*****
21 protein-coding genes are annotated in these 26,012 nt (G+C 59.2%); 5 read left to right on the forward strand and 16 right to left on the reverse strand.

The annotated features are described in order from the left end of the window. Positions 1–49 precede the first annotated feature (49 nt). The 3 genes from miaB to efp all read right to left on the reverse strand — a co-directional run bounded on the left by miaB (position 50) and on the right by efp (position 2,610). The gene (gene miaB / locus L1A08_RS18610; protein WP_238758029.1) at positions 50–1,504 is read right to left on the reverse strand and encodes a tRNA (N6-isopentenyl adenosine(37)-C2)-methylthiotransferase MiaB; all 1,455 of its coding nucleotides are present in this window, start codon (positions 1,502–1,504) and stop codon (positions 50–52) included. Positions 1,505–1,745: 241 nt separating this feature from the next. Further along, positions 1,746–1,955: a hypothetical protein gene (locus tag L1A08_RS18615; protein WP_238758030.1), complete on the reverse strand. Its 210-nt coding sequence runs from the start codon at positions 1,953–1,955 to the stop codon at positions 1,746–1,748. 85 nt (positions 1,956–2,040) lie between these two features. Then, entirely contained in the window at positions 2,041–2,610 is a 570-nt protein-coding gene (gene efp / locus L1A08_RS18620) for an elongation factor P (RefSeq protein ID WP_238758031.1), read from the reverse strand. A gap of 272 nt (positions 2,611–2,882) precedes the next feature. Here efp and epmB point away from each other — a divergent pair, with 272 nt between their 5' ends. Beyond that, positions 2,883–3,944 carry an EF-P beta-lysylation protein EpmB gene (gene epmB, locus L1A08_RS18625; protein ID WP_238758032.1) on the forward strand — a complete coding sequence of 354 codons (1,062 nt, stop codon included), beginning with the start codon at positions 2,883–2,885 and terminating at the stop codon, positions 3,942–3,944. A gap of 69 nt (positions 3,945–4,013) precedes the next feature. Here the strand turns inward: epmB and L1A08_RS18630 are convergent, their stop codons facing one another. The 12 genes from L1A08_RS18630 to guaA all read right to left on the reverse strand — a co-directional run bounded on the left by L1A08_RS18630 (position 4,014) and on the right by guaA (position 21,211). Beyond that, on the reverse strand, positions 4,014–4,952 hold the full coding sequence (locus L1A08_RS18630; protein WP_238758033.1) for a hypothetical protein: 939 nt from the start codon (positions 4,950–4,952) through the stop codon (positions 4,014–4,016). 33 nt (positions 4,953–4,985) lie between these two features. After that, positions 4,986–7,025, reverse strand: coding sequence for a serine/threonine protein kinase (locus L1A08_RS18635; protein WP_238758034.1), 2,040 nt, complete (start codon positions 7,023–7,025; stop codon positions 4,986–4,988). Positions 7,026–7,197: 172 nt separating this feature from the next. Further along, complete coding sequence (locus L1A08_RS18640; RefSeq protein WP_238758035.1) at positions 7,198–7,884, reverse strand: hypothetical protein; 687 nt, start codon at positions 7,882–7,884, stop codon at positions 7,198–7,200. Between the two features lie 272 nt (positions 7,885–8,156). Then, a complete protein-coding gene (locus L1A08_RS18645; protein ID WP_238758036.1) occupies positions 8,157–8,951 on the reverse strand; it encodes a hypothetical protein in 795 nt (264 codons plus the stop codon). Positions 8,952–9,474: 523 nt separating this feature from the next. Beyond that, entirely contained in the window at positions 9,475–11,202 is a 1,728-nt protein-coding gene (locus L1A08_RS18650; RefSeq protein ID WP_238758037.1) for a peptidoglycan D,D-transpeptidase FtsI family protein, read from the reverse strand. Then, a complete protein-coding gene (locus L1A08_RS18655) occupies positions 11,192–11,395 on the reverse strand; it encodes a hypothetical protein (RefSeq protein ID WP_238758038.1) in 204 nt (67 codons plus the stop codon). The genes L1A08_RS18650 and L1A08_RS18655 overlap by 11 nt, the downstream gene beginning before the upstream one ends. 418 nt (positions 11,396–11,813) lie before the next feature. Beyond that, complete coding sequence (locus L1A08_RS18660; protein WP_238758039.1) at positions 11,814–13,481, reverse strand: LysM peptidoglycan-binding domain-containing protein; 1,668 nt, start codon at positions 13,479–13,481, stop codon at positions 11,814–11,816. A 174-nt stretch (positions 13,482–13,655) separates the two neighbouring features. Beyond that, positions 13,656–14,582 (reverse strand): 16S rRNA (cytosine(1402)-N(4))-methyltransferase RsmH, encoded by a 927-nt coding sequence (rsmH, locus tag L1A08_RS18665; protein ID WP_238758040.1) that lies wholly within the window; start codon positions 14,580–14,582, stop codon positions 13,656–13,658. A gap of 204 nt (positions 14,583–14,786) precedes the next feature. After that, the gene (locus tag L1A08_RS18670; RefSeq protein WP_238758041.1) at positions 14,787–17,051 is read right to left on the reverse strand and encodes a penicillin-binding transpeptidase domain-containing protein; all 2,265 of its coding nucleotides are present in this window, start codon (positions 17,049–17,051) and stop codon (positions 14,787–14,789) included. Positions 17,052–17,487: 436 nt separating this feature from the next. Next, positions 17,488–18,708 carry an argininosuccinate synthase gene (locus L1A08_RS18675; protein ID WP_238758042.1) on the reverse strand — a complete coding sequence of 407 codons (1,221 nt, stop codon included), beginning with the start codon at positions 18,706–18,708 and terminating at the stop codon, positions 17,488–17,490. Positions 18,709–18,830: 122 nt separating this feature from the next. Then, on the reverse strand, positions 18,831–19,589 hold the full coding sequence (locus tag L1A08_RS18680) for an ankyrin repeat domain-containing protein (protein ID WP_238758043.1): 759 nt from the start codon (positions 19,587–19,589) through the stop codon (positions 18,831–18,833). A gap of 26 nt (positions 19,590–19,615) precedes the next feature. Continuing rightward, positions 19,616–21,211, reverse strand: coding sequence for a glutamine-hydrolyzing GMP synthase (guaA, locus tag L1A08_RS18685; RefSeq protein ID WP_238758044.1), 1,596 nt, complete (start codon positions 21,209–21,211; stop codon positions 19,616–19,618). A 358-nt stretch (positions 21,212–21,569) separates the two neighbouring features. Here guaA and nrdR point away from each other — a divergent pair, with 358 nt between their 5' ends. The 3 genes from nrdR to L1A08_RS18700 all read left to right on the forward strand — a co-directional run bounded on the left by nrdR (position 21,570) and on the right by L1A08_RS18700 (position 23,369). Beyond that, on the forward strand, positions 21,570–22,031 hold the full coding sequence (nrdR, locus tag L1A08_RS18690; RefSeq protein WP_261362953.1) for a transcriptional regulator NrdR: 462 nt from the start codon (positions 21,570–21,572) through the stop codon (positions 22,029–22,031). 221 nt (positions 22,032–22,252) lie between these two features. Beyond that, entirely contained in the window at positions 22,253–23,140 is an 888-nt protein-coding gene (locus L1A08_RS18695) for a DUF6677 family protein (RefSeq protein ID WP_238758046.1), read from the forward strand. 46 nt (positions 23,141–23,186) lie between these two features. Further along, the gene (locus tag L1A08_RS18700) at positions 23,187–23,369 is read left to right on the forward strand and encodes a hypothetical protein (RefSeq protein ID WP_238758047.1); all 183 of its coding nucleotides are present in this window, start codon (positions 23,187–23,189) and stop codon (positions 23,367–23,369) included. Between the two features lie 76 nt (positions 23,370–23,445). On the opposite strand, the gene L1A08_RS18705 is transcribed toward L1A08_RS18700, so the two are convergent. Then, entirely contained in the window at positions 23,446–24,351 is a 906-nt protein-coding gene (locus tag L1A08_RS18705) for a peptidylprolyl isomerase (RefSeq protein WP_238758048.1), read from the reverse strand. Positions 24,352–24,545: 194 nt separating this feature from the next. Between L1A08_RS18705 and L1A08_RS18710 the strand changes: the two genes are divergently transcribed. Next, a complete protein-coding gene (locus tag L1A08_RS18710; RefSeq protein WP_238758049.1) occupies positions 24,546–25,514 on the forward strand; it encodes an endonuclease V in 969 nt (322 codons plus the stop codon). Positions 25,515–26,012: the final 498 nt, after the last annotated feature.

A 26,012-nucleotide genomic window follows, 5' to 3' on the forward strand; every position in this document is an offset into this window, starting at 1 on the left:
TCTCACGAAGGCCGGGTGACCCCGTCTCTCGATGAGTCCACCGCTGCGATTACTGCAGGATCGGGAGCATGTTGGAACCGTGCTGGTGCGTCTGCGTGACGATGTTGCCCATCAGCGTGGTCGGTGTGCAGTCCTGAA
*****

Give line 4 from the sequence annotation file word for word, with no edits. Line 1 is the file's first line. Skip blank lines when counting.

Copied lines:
TCTCACGAAGGCCGGGTGACCCCGTCTCTCGATGAGTCCACCGCTGCGATTACTGCAGGATCGGGAGCATGTTGGAACCGTGCTGGTGCGTCTGCGTGACGATGTTGCCCATCAGCGTGGTCGGTGTGCAGTCCTGAA